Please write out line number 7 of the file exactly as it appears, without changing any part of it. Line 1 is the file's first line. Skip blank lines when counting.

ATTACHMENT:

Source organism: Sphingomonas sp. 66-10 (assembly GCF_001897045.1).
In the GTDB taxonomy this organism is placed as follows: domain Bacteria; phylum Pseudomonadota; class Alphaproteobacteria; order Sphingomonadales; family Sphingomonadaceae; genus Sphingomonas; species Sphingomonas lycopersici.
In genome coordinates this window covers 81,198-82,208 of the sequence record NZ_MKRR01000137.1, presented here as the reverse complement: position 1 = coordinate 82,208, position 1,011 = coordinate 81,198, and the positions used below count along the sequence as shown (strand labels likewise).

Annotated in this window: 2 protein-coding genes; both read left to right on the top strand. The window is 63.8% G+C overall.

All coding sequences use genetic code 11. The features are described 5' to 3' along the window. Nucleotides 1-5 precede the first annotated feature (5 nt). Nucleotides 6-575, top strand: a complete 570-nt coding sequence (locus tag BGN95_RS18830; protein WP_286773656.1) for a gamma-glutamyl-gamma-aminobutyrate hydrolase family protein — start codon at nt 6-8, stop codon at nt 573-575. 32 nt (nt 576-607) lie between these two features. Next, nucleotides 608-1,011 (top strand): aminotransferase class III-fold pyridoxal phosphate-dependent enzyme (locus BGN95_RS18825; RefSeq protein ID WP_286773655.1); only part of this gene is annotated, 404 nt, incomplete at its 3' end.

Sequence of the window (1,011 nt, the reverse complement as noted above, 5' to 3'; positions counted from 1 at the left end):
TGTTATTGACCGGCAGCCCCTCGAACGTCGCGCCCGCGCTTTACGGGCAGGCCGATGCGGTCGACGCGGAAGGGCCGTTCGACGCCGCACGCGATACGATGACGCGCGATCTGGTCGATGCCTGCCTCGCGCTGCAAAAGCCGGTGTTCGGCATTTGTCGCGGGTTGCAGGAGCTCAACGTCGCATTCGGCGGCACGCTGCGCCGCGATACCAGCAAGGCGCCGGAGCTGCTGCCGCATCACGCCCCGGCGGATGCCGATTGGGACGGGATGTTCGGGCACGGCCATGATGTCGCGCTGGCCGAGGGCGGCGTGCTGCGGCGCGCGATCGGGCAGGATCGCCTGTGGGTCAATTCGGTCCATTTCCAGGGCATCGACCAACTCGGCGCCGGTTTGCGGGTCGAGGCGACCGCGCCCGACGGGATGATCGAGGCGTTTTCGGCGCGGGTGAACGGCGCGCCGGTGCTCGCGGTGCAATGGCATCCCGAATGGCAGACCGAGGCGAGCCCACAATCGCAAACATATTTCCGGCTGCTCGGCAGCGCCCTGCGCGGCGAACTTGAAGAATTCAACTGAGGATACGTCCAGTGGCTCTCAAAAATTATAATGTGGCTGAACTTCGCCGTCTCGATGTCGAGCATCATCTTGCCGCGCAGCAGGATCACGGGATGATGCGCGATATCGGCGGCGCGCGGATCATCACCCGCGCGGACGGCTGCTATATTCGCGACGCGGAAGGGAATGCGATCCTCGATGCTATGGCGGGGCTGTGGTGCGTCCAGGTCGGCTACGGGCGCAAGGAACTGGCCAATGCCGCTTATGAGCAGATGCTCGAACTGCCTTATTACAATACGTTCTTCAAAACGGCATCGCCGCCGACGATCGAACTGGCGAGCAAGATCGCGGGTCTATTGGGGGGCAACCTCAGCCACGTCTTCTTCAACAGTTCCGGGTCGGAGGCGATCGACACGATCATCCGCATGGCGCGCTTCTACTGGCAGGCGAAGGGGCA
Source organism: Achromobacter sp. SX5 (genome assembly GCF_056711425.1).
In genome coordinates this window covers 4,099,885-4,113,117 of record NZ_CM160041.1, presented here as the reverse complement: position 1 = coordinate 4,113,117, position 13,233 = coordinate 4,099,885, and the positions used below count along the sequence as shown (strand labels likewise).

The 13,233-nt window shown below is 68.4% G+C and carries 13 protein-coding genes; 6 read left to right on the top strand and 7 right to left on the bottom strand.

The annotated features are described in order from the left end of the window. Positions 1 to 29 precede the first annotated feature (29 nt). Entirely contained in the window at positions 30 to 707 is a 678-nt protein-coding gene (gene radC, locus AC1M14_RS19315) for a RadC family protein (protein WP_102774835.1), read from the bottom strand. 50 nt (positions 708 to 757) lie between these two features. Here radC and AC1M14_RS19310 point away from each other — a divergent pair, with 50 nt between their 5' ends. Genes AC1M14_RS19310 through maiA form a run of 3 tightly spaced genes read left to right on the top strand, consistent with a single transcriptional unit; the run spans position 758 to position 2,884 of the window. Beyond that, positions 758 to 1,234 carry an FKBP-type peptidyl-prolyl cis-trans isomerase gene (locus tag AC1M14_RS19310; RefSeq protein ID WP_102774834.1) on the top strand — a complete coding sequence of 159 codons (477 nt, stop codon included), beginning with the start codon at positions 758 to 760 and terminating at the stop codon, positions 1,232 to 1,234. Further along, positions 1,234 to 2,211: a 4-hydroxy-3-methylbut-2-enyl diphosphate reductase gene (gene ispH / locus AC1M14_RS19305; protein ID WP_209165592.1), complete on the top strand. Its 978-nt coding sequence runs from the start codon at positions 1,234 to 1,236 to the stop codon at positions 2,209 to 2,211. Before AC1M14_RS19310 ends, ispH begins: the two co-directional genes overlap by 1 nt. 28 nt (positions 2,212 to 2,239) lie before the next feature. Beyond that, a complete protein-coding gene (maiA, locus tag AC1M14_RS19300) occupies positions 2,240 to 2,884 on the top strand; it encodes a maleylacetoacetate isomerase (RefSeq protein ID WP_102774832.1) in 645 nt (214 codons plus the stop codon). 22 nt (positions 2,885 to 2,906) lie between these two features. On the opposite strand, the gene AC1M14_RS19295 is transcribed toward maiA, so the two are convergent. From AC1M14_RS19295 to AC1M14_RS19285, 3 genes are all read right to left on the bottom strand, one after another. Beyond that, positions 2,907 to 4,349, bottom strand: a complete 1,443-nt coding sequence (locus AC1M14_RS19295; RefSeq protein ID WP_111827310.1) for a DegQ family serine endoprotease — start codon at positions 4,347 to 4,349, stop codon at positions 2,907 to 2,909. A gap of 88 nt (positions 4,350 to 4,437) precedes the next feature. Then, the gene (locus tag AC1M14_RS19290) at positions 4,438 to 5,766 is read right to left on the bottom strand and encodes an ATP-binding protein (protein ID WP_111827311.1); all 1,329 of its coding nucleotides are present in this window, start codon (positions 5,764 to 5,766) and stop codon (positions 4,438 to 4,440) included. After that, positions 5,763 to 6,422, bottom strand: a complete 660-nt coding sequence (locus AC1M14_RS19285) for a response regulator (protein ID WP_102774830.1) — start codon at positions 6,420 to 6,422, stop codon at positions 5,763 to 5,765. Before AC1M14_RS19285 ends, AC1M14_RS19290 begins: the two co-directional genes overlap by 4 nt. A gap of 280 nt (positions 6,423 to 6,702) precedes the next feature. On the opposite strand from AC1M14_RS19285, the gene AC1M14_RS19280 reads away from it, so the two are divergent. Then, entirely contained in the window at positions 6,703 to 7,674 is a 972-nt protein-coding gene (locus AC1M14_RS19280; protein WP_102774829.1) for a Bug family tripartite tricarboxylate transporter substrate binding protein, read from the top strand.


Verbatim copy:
TGTTATTGACCGGCAGCCCCTCGAACGTCGCGCCCGCGCTTTACGGGCAGGCCGATGCGGTCGACGCGGAAGGGCCGTTCGACGCCGCACGCGATACGATGACGCGCGATCTGGTCGATGCCTGCCTCGCGCTGCAAAAGCCGGTGTTCGGCATTTGTCGCGGGTTGCAGGAGCTCAACGTCGCATTCGGCGGCACGCTGCGCCGCGATACCAGCAAGGCGCCGGAGCTGCTGCCGCATCACGCCCCGGCGGATGCCGATTGGGACGGGATGTTCGGGCACGGCCATGATGTCGCGCTGGCCGAGGGCGGCGTGCTGCGGCGCGCGATCGGGCAGGATCGCCTGTGGGTCAATTCGGTCCATTTCCAGGGCATCGACCAACTCGGCGCCGGTTTGCGGGTCGAGGCGACCGCGCCCGACGGGATGATCGAGGCGTTTTCGGCGCGGGTGAACGGCGCGCCGGTGCTCGCGGTGCAATGGCATCCCGAATGGCAGACCGAGGCGAGCCCACAATCGCAAACATATTTCCGGCTGCTCGGCAGCGCCCTGCGCGGCGAACTTGAAGAATTCAACTGAGGATACGTCCAGTGGCTCTCAAAAATTATAATGTGGCTGAACTTCGCCGTCTCGATGTCGAGCATCATCTTGCCGCGCAGCAGGATCACGGGATGATGCGCGATATCGGCGGCGCGCGGATCATCACCCGCGCGGACGGCTGCTATATTCGCGACGCGGAAGGGAATGCGATCCTCGATGCTATGGCGGGGCTGTGGTGCGTCCAGGTCGGCTACGGGCGCAAGGAACTGGCCAATGCCGCTTATGAGCAGATGCTCGAACTGCCTTATTACAATACGTTCTTCAAAACGGCATCGCCGCCGACGATCGAACTGGCGAGCAAGATCGCGGGTCTATTGGGGGGCAACCTCAGCCACGTCTTCTTCAACAGTTCCGGGTCGGAGGCGATCGACACGATCATCCGCATGGCGCGCTTCTACTGGCAGGCGAAGGGGCA